All the Biblical festivals are there except for yom tov sheni shel galuyot, the second days observed in the Diaspora but not in Israel (except for the second day of Rosh HaShanah, which is observed everywhere).
How the second day came into being has to do with the ancient procedure whereby Rosh Chodesh was declared after eye witnesses testified that they had seen the new moon. Without such testimony it was not certain whether a given month would be 29 or 30 days.
But it took time for the news that it was Rosh Chodesh to reach outlying communities. Hence Diaspora centres added an extra day to Pesach, Shavu’ot and Sukkot in order to ensure that one at least of the two days was the correct date as observed in Eretz Yisrael.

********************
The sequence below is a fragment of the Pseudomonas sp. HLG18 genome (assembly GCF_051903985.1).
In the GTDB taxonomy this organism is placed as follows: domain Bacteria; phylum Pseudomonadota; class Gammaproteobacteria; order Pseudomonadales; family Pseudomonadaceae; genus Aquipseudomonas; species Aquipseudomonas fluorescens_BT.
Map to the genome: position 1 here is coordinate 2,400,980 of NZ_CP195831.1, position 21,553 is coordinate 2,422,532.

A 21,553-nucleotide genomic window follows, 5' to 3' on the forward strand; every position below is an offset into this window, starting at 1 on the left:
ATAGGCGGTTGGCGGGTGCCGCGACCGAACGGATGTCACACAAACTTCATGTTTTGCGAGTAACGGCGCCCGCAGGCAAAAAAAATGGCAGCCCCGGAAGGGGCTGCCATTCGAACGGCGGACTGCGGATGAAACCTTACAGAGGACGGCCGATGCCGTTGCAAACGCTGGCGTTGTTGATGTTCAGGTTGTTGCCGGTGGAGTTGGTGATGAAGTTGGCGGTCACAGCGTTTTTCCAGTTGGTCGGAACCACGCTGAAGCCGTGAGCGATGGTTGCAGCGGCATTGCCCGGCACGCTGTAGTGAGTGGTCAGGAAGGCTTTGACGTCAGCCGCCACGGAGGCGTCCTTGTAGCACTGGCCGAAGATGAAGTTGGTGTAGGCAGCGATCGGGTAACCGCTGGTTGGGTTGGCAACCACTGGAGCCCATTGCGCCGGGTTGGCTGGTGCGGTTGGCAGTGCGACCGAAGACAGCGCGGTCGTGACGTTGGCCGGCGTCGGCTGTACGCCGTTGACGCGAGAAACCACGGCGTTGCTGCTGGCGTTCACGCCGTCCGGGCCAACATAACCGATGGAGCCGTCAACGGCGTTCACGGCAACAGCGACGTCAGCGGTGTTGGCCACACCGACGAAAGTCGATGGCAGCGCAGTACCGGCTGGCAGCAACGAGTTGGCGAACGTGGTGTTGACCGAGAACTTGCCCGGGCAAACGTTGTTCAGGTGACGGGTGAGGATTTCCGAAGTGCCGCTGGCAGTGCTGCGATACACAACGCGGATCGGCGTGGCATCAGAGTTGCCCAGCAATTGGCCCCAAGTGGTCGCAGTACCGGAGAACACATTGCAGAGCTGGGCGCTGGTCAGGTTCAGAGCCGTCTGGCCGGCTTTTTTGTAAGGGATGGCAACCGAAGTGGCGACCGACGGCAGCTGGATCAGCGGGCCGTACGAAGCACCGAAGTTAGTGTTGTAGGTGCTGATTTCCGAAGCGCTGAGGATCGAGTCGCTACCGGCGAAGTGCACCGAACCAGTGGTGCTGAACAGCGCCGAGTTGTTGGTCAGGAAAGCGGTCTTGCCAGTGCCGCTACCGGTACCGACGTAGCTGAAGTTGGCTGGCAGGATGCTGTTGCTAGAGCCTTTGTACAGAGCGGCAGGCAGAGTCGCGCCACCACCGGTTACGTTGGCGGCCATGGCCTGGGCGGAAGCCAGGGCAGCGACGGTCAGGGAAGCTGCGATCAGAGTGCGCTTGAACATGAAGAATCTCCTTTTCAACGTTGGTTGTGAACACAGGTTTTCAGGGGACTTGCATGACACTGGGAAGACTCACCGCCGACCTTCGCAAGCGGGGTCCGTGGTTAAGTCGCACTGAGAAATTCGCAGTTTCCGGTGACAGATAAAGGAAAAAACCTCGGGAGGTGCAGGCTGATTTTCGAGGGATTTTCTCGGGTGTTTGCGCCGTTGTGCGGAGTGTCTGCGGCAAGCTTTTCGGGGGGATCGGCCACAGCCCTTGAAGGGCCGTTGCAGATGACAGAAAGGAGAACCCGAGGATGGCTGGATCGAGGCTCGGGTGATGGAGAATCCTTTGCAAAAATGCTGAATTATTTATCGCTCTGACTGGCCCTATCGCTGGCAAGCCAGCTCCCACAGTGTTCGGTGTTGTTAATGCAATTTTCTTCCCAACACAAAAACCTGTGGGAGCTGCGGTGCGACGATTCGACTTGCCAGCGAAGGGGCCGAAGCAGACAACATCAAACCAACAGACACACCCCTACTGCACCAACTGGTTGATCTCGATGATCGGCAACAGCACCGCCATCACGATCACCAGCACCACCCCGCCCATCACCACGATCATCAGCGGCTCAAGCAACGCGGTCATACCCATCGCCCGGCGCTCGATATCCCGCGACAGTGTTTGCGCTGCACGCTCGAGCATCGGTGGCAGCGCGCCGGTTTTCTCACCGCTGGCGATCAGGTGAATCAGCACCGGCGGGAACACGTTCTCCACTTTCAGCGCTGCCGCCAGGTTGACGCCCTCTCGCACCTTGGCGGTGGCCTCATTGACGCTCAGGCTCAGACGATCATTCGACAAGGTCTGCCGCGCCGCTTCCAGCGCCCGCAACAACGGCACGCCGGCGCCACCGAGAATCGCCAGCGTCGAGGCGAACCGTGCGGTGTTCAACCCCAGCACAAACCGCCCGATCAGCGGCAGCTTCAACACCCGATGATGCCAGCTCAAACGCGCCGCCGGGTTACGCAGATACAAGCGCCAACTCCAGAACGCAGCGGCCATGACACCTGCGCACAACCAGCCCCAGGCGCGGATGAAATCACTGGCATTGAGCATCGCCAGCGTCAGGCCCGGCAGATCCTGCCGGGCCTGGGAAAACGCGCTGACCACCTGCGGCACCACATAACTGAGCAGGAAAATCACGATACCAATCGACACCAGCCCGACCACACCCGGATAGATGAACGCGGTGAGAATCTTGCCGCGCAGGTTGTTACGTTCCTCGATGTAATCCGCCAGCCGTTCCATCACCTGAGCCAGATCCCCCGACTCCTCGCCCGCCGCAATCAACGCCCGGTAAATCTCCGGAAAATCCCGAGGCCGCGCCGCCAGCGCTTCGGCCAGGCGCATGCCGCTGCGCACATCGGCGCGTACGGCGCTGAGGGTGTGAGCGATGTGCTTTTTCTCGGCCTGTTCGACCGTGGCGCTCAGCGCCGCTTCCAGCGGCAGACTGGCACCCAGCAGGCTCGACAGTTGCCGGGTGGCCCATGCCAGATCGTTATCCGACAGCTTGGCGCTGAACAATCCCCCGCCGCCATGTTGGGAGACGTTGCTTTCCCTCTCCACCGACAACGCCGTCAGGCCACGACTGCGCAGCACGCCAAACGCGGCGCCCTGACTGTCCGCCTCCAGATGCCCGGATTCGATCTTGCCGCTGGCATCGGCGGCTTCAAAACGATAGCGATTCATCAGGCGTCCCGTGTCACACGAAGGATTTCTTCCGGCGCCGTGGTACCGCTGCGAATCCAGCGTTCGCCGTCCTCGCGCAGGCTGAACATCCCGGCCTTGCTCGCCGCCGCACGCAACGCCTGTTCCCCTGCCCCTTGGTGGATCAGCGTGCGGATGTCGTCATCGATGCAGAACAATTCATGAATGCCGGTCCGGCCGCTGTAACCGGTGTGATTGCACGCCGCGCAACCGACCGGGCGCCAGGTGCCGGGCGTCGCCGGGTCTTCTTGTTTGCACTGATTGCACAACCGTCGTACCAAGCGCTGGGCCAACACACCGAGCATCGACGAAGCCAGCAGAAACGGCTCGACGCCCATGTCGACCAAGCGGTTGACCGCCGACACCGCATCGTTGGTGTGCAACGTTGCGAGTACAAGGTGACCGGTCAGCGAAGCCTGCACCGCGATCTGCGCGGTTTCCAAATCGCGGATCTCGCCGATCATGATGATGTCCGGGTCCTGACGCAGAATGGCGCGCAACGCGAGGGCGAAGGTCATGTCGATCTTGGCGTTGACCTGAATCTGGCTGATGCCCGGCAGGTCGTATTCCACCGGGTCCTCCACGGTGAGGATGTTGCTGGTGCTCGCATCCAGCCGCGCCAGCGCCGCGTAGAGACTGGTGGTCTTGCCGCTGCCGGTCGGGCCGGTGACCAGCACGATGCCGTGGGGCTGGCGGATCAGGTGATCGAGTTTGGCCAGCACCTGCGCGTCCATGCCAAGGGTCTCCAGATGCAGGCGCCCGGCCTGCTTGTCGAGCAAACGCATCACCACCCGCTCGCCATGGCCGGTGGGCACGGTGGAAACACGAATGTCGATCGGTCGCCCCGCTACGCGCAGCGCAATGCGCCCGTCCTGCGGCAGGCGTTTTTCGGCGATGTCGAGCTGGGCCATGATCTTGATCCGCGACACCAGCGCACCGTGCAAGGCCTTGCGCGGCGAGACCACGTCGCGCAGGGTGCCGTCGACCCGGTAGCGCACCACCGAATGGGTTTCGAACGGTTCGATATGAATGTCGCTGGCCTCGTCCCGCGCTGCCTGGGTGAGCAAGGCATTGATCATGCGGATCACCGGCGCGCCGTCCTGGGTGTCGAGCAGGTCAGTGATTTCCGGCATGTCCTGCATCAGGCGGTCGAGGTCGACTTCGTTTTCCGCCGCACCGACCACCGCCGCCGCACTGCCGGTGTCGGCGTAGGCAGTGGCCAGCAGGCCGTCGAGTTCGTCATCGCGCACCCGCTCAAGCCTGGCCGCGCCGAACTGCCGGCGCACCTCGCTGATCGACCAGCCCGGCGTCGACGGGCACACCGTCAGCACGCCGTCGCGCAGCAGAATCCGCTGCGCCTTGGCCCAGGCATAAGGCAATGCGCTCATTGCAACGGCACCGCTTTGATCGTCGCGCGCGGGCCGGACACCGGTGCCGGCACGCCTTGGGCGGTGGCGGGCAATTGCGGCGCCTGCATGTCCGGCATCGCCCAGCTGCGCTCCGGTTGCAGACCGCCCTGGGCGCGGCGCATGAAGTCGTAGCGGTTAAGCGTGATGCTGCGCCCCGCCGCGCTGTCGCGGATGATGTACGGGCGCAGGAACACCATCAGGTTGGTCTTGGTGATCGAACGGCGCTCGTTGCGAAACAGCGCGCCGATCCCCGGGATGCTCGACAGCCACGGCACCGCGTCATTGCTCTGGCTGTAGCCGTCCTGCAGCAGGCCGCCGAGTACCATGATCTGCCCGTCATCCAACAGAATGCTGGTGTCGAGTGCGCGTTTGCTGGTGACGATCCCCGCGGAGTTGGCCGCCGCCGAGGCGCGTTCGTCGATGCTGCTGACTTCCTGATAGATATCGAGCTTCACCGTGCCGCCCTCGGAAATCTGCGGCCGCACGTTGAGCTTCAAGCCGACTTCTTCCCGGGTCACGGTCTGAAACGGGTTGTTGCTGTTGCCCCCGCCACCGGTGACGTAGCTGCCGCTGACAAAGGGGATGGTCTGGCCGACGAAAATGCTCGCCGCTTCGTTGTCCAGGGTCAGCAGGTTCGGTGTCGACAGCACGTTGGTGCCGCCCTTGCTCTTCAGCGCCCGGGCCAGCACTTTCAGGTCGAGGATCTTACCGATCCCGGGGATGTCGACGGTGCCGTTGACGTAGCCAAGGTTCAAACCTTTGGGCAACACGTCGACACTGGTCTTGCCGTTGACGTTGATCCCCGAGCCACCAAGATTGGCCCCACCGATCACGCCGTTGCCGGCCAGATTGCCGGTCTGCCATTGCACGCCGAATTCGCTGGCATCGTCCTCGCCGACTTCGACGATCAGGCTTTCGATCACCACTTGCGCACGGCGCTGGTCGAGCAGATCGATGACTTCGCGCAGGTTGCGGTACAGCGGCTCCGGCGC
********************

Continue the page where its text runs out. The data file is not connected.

Eventually the calendar was fixed by mathematical calculations, but the second day yom tov, having become firmly entrenched, was retained and the rabbis insisted on its sanctity being upheld.
Some enjoy the second day. Others grumble about it. But there is a positive way to handle it two in fact.
One: if one day is really enough for you, why not consider living in Israel?
Two: give each of the two days a different feeling and flavour. Choose a different shule for the second day if you can; select different menus for the festival meals; invite different guests; go for a different yom tov stroll; prepare different divrei Torah; sing different songs at the table.
In short, let each day make its own distinctive contribution to your Jewish experience.